“As individuals, our impact is limited, as institutions are built to endure,” Waters said. “However, organizations, through the process of institutional work, collaborating in aggregate, can potentially disrupt and dismantle institutional racism.”

Waters then stressed the importance of diversity, inclusion and equity and clarified the definitions of each, saying that sometimes organizations stop at diversity. Diversity means representing multiple identities, inclusion means valuing perspectives of a diverse team and equity means removing barriers of bias to increase equal access.

He also summarized six business-based arguments for diversity within organizations, which include benefits in cost, talent acquisition, marketing, creativity, problem solving and systems flexibility.

“When an organization is diverse, people who belong to a certain race or ethnicity will feel more welcome and they’ll feel less inclined to leave,” Waters said. “Most people in business will tell you that it’s expensive to continue to have to recruit and hire people if you have a lot of turnover.”

Waters then described the multicultural organization, which has structural integration, informational integration, organization identification, elimination of bias and acculturation. People of color are represented at all levels and included in out-of-work activities. Acculturation means resolving intergroup conflict resulting from cultural differences.

“Not surprisingly, it takes the right amount of skills, the right type of skills, the right type of leader to commit an organization to diversity and unequivocal opposition to white supremacy,” Waters said.

He said that power skills such as emotional intelligence, creativity and innovation, problem solving and adaptability are all crucial and necessitate communication. These can manifest as empathizing with employees of color, breaking some rules and resisting the old ways, finding common ground and being open-minded and flexible.

“While it’s not always necessary to re-invent the wheel, sometimes you should,” Waters said.

He then highlighted seven skills of servant leaders, or leaders dedicated to serving their companies and employees. According to Waters, servant leaders should think “big picture,” provide social support; prioritize employee interests and concerns; mentor, coach and develop; do the right thing; encourage education and be good citizens.

Additionally, he said that transformational leadership involved being a role model, inspiring rather than commanding, fostering innovation and creativity and treating employees as individuals.

“Transformational leaders are able to encourage greatness through high expectations and emotional appeals, and inspire their employees to commit to the organizational vision,” Waters said. “This means leading from your heart, not from your head.”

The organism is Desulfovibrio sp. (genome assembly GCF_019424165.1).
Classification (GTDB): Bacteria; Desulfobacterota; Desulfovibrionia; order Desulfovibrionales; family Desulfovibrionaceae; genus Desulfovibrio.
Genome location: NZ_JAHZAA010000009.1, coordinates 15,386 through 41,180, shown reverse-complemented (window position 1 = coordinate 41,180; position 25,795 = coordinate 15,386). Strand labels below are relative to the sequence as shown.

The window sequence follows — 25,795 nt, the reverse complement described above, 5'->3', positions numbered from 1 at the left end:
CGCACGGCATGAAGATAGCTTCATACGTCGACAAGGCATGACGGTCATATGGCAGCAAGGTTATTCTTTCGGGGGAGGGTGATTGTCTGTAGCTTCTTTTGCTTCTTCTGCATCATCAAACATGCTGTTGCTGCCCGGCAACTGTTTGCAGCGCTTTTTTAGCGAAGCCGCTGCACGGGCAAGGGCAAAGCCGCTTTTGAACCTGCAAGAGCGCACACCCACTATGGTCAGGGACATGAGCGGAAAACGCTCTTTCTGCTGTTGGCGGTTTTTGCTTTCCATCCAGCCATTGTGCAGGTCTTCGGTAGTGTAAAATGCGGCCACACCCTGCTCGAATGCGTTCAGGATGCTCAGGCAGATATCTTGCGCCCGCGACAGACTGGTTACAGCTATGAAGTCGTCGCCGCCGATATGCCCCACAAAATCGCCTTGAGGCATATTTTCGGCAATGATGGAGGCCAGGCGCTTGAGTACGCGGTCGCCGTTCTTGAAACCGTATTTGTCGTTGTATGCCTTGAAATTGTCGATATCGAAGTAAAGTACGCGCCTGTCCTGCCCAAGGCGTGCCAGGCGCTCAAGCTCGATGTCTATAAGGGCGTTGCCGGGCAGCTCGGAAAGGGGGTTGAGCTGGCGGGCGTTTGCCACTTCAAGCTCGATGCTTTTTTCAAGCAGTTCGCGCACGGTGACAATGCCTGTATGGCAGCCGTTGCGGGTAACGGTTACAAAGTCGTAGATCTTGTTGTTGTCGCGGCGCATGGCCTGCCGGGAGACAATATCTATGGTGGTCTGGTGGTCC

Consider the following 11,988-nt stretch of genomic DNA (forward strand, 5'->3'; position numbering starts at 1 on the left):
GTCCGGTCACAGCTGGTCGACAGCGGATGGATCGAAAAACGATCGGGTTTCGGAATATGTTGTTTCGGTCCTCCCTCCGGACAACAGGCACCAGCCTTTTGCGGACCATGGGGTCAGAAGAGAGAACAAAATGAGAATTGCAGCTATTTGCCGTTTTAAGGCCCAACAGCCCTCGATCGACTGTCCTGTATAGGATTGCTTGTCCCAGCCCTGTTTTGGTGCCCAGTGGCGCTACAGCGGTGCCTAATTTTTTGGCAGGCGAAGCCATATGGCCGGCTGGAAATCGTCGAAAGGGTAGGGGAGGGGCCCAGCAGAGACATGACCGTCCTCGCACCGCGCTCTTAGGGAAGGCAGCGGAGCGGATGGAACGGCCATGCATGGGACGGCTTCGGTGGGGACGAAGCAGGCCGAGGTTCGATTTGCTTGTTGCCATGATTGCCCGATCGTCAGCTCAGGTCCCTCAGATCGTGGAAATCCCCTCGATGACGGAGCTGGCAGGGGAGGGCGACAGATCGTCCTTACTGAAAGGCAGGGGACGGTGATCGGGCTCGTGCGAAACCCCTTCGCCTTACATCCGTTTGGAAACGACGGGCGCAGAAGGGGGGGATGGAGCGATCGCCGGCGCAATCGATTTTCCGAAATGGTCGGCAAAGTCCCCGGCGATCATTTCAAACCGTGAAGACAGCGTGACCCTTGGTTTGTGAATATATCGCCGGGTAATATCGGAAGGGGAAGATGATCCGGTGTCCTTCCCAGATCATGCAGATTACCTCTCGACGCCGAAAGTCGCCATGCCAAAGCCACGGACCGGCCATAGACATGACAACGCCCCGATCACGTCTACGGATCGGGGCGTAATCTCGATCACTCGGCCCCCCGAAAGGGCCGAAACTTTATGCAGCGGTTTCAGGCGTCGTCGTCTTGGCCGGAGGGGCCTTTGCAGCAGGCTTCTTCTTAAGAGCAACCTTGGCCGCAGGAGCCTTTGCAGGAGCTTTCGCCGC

Waters said that empowering lower-level employees, setting initial conditions and guidelines and allowing reinvention or redefinition is the basis of the participation change model.

“Leaders also should be providing the appropriate sources of information but stay relatively hands off until they are needed to get the ball across the goal line and ultimately impact the other changes that are necessary,” Waters said.

Recently, the Milwaukee Bucks protested the shooting of Jacob Blake by refusing to play in a playoff game Aug. 26.

“Some things are bigger than basketball,” the team’s senior vice president Alex Lasry tweeted. “The stand taken today by the players and the org shows that we’re fed up. Enough is enough. Change needs to happen. I’m incredibly proud of our guys and we stand 100% behind our players ready to assist and bring about real change.”

Waters said that this was one example of a leader being hands-off and allowing others in the organization to drive efforts to send messaging and show that an organization is ready to do the work.

He also said that Netflix and Reddit have taken steps in the right direction as Netflix donated money to Black banks and Reddit head Alexis Ohanion stepped down and asked to be replaced by a Black person. Ohanion was replaced by Michael Seibel, who has founded start-ups such as streaming-platform Twitch.

Waters wrapped up by stressing the factors necessary for diversification and change.

“When organizations diversify and act in aggregative, they can challenge institutional racism,” Waters said. “Transformational servant leaders are best equipped to initiate organizational change. These types of changes should be driven by non-white employees.”

Waters said that Academics for Black Survival and Wellness, a group of Black counseling psychologists, has put together high-quality and well-curated resources for those interested in learning how to move forward. Additionally, Waters’ own website offers assessment, training and coaching on power skills, leadership and other topics.

This story was written by Shir Bloch. She can be reached at shir.bloch@marquette.edu.